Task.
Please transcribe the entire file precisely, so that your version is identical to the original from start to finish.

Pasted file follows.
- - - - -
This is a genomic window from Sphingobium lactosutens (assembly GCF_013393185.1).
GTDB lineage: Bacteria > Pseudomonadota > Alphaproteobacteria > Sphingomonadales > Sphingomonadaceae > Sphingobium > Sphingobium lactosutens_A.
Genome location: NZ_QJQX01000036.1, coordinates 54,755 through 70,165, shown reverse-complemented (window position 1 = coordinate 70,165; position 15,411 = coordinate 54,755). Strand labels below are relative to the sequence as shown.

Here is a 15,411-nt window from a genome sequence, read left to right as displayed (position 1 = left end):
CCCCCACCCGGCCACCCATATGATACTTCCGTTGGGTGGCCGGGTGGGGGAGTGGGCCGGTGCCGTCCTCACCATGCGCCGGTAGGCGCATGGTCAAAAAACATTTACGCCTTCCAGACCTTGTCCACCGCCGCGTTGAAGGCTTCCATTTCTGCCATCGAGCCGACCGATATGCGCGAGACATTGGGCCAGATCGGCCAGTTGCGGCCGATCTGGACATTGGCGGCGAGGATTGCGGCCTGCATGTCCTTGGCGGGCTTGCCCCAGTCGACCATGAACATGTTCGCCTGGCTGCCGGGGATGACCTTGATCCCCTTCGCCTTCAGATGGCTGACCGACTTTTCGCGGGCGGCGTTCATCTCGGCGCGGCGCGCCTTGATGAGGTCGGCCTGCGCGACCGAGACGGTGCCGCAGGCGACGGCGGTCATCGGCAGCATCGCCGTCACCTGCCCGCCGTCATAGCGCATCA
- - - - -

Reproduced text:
This is a genomic window from Sphingobium lactosutens (assembly GCF_013393185.1).
GTDB lineage: Bacteria > Pseudomonadota > Alphaproteobacteria > Sphingomonadales > Sphingomonadaceae > Sphingobium > Sphingobium lactosutens_A.
Genome location: NZ_QJQX01000036.1, coordinates 54,755 through 70,165, shown reverse-complemented (window position 1 = coordinate 70,165; position 15,411 = coordinate 54,755). Strand labels below are relative to the sequence as shown.

Here is a 15,411-nt window from a genome sequence, read left to right as displayed (position 1 = left end):
CCCCCACCCGGCCACCCATATGATACTTCCGTTGGGTGGCCGGGTGGGGGAGTGGGCCGGTGCCGTCCTCACCATGCGCCGGTAGGCGCATGGTCAAAAAACATTTACGCCTTCCAGACCTTGTCCACCGCCGCGTTGAAGGCTTCCATTTCTGCCATCGAGCCGACCGATATGCGCGAGACATTGGGCCAGATCGGCCAGTTGCGGCCGATCTGGACATTGGCGGCGAGGATTGCGGCCTGCATGTCCTTGGCGGGCTTGCCCCAGTCGACCATGAACATGTTCGCCTGGCTGCCGGGGATGACCTTGATCCCCTTCGCCTTCAGATGGCTGACCGACTTTTCGCGGGCGGCGTTCATCTCGGCGCGGCGCGCCTTGATGAGGTCGGCCTGCGCGACCGAGACGGTGCCGCAGGCGACGGCGGTCATCGGCAGCATCGCCGTCACCTGCCCGCCGTCATAGCGCATCA